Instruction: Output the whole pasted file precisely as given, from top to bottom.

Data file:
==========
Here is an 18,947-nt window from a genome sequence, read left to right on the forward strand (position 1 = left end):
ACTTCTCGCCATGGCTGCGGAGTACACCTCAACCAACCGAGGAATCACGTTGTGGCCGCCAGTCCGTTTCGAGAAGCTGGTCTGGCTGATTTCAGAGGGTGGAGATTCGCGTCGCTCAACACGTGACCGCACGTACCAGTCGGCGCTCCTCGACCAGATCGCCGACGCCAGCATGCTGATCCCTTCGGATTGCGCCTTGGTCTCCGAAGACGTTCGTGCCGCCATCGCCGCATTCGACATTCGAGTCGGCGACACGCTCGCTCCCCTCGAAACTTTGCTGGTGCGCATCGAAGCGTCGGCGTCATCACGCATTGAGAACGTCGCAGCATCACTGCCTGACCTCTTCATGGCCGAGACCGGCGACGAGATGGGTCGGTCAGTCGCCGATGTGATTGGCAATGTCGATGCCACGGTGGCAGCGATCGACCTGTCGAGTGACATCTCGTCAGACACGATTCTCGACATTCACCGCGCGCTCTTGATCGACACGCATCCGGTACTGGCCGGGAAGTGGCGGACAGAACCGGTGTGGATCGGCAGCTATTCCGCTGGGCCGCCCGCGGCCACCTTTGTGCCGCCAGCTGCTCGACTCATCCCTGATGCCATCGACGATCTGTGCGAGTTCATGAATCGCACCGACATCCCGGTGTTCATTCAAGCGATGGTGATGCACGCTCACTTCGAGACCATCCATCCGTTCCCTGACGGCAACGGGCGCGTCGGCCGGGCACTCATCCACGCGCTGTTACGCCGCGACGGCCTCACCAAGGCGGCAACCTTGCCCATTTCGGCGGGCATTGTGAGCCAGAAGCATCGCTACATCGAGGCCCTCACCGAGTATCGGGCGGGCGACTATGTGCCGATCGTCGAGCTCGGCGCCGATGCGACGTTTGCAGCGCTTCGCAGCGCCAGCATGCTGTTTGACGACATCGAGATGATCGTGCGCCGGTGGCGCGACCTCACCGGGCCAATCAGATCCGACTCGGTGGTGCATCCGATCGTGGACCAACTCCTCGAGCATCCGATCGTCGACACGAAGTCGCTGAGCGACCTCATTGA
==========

Here is an 18,947-nt window from a genome sequence, read left to right on the forward strand (position 1 = left end):
ACTTCTCGCCATGGCTGCGGAGTACACCTCAACCAACCGAGGAATCACGTTGTGGCCGCCAGTCCGTTTCGAGAAGCTGGTCTGGCTGATTTCAGAGGGTGGAGATTCGCGTCGCTCAACACGTGACCGCACGTACCAGTCGGCGCTCCTCGACCAGATCGCCGACGCCAGCATGCTGATCCCTTCGGATTGCGCCTTGGTCTCCGAAGACGTTCGTGCCGCCATCGCCGCATTCGACATTCGAGTCGGCGACACGCTCGCTCCCCTCGAAACTTTGCTGGTGCGCATCGAAGCGTCGGCGTCATCACGCATTGAGAACGTCGCAGCATCACTGCCTGACCTCTTCATGGCCGAGACCGGCGACGAGATGGGTCGGTCAGTCGCCGATGTGATTGGCAATGTCGATGCCACGGTGGCAGCGATCGACCTGTCGAGTGACATCTCGTCAGACACGATTCTCGACATTCACCGCGCGCTCTTGATCGACACGCATCCGGTACTGGCCGGGAAGTGGCGGACAGAACCGGTGTGGATCGGCAGCTATTCCGCTGGGCCGCCCGCGGCCACCTTTGTGCCGCCAGCTGCTCGACTCATCCCTGATGCCATCGACGATCTGTGCGAGTTCATGAATCGCACCGACATCCCGGTGTTCATTCAAGCGATGGTGATGCACGCTCACTTCGAGACCATCCATCCGTTCCCTGACGGCAACGGGCGCGTCGGCCGGGCACTCATCCACGCGCTGTTACGCCGCGACGGCCTCACCAAGGCGGCAACCTTGCCCATTTCGGCGGGCATTGTGAGCCAGAAGCATCGCTACATCGAGGCCCTCACCGAGTATCGGGCGGGCGACTATGTGCCGATCGTCGAGCTCGGCGCCGATGCGACGTTTGCAGCGCTTCGCAGCGCCAGCATGCTGTTTGACGACATCGAGATGATCGTGCGCCGGTGGCGCGACCTCACCGGGCCAATCAGATCCGACTCGGTGGTGCATCCGATCGTGGACCAACTCCTCGAGCATCCGATCGTCGACACGAAGTCGCTGAGCGACCTCATTGA